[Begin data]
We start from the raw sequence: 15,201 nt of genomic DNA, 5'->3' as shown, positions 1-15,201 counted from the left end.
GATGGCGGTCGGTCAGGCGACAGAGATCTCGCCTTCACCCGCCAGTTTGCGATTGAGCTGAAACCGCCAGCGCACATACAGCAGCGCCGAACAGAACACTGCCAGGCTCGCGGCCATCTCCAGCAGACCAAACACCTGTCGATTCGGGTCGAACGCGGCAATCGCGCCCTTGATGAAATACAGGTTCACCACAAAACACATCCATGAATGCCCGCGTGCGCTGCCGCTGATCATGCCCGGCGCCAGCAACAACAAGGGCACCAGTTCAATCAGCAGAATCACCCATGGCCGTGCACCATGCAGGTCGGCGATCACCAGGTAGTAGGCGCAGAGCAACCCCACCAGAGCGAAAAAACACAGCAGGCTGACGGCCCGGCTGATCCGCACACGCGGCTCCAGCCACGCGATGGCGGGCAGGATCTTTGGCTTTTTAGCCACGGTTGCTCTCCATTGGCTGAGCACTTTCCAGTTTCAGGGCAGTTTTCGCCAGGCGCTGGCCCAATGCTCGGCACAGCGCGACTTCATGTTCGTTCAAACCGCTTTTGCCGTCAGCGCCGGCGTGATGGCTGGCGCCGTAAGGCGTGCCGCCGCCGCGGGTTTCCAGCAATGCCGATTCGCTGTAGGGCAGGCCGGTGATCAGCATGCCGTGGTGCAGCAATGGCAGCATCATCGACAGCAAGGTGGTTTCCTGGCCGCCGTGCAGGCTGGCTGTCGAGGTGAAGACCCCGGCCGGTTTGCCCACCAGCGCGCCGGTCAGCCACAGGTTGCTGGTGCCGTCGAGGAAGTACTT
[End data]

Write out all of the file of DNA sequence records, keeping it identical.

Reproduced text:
We start from the raw sequence: 15,201 nt of genomic DNA, 5'->3' as shown, positions 1-15,201 counted from the left end.
GATGGCGGTCGGTCAGGCGACAGAGATCTCGCCTTCACCCGCCAGTTTGCGATTGAGCTGAAACCGCCAGCGCACATACAGCAGCGCCGAACAGAACACTGCCAGGCTCGCGGCCATCTCCAGCAGACCAAACACCTGTCGATTCGGGTCGAACGCGGCAATCGCGCCCTTGATGAAATACAGGTTCACCACAAAACACATCCATGAATGCCCGCGTGCGCTGCCGCTGATCATGCCCGGCGCCAGCAACAACAAGGGCACCAGTTCAATCAGCAGAATCACCCATGGCCGTGCACCATGCAGGTCGGCGATCACCAGGTAGTAGGCGCAGAGCAACCCCACCAGAGCGAAAAAACACAGCAGGCTGACGGCCCGGCTGATCCGCACACGCGGCTCCAGCCACGCGATGGCGGGCAGGATCTTTGGCTTTTTAGCCACGGTTGCTCTCCATTGGCTGAGCACTTTCCAGTTTCAGGGCAGTTTTCGCCAGGCGCTGGCCCAATGCTCGGCACAGCGCGACTTCATGTTCGTTCAAACCGCTTTTGCCGTCAGCGCCGGCGTGATGGCTGGCGCCGTAAGGCGTGCCGCCGCCGCGGGTTTCCAGCAATGCCGATTCGCTGTAGGGCAGGCCGGTGATCAGCATGCCGTGGTGCAGCAATGGCAGCATCATCGACAGCAAGGTGGTTTCCTGGCCGCCGTGCAGGCTGGCTGTCGAGGTGAAGACCCCGGCCGGTTTGCCCACCAGCGCGCCGGTCAGCCACAGGTTGCTGGTGCCGTCGAGGAAGTACTT